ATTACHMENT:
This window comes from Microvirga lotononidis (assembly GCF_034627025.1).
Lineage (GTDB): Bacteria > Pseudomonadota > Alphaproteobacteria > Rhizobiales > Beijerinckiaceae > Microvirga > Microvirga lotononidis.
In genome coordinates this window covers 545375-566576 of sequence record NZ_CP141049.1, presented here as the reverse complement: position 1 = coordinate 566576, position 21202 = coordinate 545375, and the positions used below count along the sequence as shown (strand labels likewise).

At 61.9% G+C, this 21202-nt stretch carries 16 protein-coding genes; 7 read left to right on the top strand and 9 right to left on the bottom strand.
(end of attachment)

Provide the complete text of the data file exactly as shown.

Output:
This window comes from Microvirga lotononidis (assembly GCF_034627025.1).
Lineage (GTDB): Bacteria > Pseudomonadota > Alphaproteobacteria > Rhizobiales > Beijerinckiaceae > Microvirga > Microvirga lotononidis.
In genome coordinates this window covers 545375-566576 of sequence record NZ_CP141049.1, presented here as the reverse complement: position 1 = coordinate 566576, position 21202 = coordinate 545375, and the positions used below count along the sequence as shown (strand labels likewise).

At 61.9% G+C, this 21202-nt stretch carries 16 protein-coding genes; 7 read left to right on the top strand and 9 right to left on the bottom strand.